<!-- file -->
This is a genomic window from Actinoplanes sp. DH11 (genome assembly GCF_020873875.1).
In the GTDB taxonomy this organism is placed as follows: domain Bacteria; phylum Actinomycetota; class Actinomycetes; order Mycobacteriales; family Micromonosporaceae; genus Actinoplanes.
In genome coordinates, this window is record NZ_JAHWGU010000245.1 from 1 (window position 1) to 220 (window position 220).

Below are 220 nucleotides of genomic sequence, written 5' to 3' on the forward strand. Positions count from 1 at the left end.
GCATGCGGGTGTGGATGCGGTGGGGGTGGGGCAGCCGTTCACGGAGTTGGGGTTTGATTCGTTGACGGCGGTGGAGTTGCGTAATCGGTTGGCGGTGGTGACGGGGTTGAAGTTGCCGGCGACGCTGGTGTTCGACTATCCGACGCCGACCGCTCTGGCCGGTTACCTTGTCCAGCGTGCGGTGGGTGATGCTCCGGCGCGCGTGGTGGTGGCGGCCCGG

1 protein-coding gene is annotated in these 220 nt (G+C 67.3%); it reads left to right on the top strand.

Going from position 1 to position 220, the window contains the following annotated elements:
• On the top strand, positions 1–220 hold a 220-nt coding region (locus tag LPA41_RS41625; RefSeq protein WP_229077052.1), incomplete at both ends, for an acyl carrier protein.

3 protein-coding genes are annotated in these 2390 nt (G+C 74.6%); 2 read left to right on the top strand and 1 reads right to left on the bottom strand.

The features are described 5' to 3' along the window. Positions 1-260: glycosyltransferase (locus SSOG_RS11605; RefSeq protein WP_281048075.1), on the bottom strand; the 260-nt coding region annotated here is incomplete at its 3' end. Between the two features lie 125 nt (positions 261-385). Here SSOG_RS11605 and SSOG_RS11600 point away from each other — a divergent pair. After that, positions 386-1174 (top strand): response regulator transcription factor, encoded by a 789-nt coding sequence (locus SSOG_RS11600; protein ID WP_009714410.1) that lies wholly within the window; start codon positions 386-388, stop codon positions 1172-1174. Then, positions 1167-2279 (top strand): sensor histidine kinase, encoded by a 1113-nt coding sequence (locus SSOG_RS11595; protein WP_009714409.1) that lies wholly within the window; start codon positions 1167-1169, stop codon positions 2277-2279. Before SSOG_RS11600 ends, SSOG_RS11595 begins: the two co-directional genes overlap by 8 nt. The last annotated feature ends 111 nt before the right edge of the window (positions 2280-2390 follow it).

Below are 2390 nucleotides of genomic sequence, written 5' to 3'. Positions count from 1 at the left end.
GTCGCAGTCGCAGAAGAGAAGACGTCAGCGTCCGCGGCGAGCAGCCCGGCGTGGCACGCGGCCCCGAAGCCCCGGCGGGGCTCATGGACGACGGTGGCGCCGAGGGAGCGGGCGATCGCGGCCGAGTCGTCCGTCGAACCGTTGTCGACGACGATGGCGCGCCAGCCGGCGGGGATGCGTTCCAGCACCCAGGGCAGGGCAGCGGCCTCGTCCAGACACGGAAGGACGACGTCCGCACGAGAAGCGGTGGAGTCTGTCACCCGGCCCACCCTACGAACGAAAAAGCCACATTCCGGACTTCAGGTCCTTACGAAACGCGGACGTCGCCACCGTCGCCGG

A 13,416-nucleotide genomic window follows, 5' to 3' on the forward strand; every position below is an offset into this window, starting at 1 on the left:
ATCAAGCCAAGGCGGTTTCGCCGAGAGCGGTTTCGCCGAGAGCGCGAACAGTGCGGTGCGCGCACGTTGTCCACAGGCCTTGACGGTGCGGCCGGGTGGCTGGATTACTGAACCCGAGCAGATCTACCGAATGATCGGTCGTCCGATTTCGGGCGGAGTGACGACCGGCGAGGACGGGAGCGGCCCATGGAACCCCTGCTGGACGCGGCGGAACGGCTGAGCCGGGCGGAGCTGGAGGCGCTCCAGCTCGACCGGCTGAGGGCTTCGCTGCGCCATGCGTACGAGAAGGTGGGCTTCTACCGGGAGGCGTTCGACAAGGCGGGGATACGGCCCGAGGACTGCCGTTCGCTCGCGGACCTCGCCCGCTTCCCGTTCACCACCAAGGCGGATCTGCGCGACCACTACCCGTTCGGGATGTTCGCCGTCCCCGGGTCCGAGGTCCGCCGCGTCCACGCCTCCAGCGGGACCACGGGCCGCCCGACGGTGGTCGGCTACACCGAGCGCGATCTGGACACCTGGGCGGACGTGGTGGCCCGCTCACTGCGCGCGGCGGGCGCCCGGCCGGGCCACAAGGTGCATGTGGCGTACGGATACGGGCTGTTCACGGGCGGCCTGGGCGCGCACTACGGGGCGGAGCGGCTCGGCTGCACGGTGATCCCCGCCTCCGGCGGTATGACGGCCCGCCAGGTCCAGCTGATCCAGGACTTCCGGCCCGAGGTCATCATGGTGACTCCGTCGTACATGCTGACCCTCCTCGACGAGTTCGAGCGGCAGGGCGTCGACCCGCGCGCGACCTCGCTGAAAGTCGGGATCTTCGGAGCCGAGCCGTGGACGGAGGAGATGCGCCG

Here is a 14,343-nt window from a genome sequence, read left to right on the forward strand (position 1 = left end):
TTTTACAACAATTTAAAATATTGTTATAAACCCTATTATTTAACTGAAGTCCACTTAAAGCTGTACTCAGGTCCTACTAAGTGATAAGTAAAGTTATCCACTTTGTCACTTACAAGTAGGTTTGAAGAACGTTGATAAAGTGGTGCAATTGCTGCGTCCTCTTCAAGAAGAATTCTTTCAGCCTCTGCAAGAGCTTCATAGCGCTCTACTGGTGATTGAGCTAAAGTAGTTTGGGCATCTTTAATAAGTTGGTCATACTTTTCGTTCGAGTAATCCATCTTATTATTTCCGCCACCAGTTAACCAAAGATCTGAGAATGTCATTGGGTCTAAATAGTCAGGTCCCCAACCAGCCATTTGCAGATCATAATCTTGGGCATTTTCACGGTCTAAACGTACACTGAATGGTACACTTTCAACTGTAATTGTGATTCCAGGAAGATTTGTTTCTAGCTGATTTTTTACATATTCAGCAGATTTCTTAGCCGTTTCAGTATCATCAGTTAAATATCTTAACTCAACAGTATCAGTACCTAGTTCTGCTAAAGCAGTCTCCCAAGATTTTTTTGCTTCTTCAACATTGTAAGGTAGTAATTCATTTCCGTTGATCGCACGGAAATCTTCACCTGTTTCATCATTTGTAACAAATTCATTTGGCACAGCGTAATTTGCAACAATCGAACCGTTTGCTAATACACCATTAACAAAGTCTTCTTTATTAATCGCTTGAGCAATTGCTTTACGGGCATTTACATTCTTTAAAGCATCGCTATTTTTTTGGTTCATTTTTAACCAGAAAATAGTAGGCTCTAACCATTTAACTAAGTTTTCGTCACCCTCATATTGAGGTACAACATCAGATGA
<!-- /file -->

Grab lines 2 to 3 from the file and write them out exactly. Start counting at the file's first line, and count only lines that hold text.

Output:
In the GTDB taxonomy this organism is placed as follows: domain Bacteria; phylum Actinomycetota; class Actinomycetes; order Mycobacteriales; family Micromonosporaceae; genus Actinoplanes.
In genome coordinates, this window is record NZ_JAHWGU010000245.1 from 1 (window position 1) to 220 (window position 220).